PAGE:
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The Andy Warhol Catalogue Raisonné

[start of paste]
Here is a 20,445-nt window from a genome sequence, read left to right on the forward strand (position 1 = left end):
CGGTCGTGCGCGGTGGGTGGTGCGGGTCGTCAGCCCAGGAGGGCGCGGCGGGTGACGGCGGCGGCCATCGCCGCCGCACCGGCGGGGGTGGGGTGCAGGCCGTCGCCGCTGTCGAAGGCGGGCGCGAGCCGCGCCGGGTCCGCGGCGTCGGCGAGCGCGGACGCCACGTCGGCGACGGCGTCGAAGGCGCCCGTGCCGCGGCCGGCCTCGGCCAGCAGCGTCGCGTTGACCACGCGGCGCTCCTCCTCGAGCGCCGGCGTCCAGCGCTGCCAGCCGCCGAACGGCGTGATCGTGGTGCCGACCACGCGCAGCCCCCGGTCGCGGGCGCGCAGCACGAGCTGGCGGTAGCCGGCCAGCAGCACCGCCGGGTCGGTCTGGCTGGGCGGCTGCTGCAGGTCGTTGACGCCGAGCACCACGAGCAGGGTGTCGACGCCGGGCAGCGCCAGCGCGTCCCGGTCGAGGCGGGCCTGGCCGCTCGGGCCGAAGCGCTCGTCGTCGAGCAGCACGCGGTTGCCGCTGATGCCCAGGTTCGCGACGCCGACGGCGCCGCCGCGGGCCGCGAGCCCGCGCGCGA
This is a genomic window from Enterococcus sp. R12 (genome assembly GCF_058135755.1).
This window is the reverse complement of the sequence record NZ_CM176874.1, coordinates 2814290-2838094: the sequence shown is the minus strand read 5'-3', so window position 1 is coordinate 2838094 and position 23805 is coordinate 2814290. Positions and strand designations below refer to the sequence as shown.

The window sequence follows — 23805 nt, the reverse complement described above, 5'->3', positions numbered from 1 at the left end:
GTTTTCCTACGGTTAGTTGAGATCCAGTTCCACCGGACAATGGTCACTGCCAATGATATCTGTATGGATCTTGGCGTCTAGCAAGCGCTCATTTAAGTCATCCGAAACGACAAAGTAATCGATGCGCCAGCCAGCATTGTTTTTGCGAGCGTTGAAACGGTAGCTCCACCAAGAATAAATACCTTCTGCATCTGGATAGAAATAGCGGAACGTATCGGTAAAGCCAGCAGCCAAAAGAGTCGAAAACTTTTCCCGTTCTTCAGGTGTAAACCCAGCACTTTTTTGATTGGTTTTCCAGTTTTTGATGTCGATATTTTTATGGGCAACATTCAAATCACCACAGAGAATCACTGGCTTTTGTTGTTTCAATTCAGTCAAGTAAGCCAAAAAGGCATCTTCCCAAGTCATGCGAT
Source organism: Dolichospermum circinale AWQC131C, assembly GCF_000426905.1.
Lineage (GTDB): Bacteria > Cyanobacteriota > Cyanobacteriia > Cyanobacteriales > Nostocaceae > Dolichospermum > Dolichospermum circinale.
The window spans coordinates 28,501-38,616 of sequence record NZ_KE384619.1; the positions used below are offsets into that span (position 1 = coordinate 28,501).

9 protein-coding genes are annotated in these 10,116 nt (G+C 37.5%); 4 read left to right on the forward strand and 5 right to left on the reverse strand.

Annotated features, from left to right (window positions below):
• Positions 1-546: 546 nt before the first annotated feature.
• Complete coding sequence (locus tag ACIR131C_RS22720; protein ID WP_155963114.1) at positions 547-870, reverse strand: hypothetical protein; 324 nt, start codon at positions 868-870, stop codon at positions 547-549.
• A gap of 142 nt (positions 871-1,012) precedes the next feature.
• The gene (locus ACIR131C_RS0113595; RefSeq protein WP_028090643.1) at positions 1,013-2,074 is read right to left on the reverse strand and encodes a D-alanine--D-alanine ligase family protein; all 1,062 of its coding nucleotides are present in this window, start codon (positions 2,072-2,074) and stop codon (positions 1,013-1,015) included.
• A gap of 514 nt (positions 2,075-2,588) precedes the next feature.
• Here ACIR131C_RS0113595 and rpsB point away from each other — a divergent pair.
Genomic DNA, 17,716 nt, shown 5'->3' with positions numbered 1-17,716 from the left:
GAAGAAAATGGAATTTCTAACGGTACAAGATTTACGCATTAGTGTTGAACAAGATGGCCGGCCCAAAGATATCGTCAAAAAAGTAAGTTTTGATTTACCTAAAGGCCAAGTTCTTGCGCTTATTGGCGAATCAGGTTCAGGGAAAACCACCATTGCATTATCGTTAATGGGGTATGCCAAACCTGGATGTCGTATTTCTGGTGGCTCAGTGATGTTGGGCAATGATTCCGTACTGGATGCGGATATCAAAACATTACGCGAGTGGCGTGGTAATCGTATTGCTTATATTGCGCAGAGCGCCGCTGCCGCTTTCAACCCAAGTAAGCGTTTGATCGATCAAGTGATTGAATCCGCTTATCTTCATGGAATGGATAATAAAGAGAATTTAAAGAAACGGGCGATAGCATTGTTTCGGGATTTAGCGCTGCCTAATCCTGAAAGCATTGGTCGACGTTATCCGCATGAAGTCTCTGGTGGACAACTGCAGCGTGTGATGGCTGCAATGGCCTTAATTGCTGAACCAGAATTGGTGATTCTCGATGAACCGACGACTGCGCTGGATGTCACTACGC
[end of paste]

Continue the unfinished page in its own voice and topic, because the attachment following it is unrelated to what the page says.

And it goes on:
AT SOME MOMENT between 1959 and 1961, Andy Warhol underwent an artistic change deep enough to bear comparison to a religious conversion. Before then his work had the effete charm of designer valentines: plump cherubs, posies, pink and blue butterflies, pussy cats in confectionary colors, young men with ornamental cocks, and ladies’ footwear seemingly designed with fantasists in mind. His images after the change were vernacular, familiar, and anonymous, drawn from the back pages of blue-collar newspapers, the cover pages of sensationalist tabloids, pulp comics, fan magazines, junk mail, publicity glossies, boiler plate from throwaway advertisements. It was as though he had received some commandment to lead the lowest of the pictorial low into the precincts of the highest high art. There were no disclosures or confessions concerning what remains perhaps the most mysterious transformation in

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